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  • Writer's pictureJacqui Grant

Uniquely Me - Empowering you!

Connect and Grow Magazine - Edition 7 - March 2024



As we give to others, we are excited to share that we will be launching our T-shirt and hoodie range very soon. Keep an eye out on our website and the magazine.

 

This Month, we are introducing you to Michael and Lauren.

 

 

Michael and Lauren are two incredible people who have three children with disabilities.

 

They shared their story with me so that other people could learn from their experiences.

 

Their children are: 10-year-old twins Michelle and Ebony, who are both nonverbal autistic, hearing impaired and Peter, who is 8 – Down syndrome.

This is their story, as well as the challenges they face as a family with very little support outside their family and Michael’s sister.

 

Michael and Lauren, with their three children, live in Victoria; we are not disclosing their actual location for their privacy. When they moved to Victoria from Queensland, they left behind friends and a network of people who welcomed their family. They had not applied for NDIS at the time as Michael’s job moved them, so they felt it best to wait.

 

Arriving in Victoria, they found themselves a home. However, for their three children, this change was huge. None of the children coped with the move and being away from their network. They both knew that they had to get additional support to help with the children, as Michael had to go to work, and Lauren was not able to cope alone with three children, all of whom had medical conditions as well as disabilities.

 

Once approved for NDIS, they shared with me that was the easiest part, it was what occurred next that they are still upset with, even 2 years afterwards. As Lauren describes it they relive the trauma of what some support workers and support coordinators put them through; the broken promises and the sheer misuse of their children s funding stays with them.

 

Each child was granted decent funding plans, and they decided to be plan-managed as it was too much to do the budget, be there for the children, attend all the appointments, and meet new people.

 

Lauren shared with me the following experience:

“When I received the three NDIS plans, it was like a gift; Michael and I felt relieved that we would have some support.

We asked around in the Facebook groups and were inundated with messages from people offering their services. We decided to go with independents as we felt they would provide more personalised services, but we were wrong.

 

The first support coordinator informed me that she had over 4 years of experience as a support coordinator and would be able to assist us in navigating the system, it turned out to be 4 years altogether, including being a support worker and NO experience as a support coordinator, she gave us the incorrect information each call and our support coordination funds that were to last 2 years for each child was gone within 6 – 8 months, she invoiced each child, and time she called me even though the call was about only one child, stating it’s okay that’s how to support coordination is. She didn’t know what an S100 was, nor did she know anything about the NDIS code of conduct or have any documents in place for us to complete; when we ended services, she informed us she was going to report us to the commission for overspend, however at this point, the only funding gone from our children’s plans was what she invoiced.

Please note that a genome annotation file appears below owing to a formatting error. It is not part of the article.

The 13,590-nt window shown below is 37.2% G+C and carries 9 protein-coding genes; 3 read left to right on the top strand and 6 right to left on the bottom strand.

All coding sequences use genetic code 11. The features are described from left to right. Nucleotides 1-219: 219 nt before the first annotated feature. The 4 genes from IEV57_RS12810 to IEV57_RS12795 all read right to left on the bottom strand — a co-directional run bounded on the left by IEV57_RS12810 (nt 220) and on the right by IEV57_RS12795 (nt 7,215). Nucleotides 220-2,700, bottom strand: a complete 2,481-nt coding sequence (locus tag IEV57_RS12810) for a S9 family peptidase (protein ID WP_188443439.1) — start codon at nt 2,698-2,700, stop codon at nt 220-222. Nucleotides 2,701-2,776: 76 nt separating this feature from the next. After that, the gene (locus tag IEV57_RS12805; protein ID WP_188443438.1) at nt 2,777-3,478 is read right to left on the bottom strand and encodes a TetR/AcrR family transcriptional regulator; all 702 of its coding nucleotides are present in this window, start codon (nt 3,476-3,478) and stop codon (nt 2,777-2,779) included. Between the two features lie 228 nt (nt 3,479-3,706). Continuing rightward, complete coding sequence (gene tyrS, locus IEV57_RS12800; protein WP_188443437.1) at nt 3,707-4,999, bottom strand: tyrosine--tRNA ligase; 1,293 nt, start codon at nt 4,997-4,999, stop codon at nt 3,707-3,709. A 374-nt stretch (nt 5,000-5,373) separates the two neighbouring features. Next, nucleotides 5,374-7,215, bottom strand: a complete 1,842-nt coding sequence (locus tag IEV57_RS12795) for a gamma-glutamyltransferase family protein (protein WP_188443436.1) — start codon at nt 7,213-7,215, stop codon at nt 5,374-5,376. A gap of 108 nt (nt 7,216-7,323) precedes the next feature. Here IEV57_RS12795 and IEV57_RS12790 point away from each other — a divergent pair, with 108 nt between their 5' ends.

There was no service agreement and minimal communication with her for most of the 6 months we attempted to implement our children’s plans.

 

Eventually, I found on my own three independent support workers, one for each child, as we had the funding, and it is important to us that each child has their own support and independence.

 

The first support worker we onboarded told us she could use sign language; however, she only said that to get the job, so we had to start again.

 

Eventually, we got three support workers that suited our children. The girls were happy and responding well, but over time, we noticed that the support workers were not following our instructions, especially for the girls. They would often not show up for a shift and have organised for the other to cover both shifts, yet both invoiced us, one who invoiced for the two girls for the one shift and the other stating we cancelled at short notice.

 

When we asked them about the invoices, they both seemed to think we had made the error. When we declined to pay the invoices as they had submitted them, they lodged a complaint with the commission against us.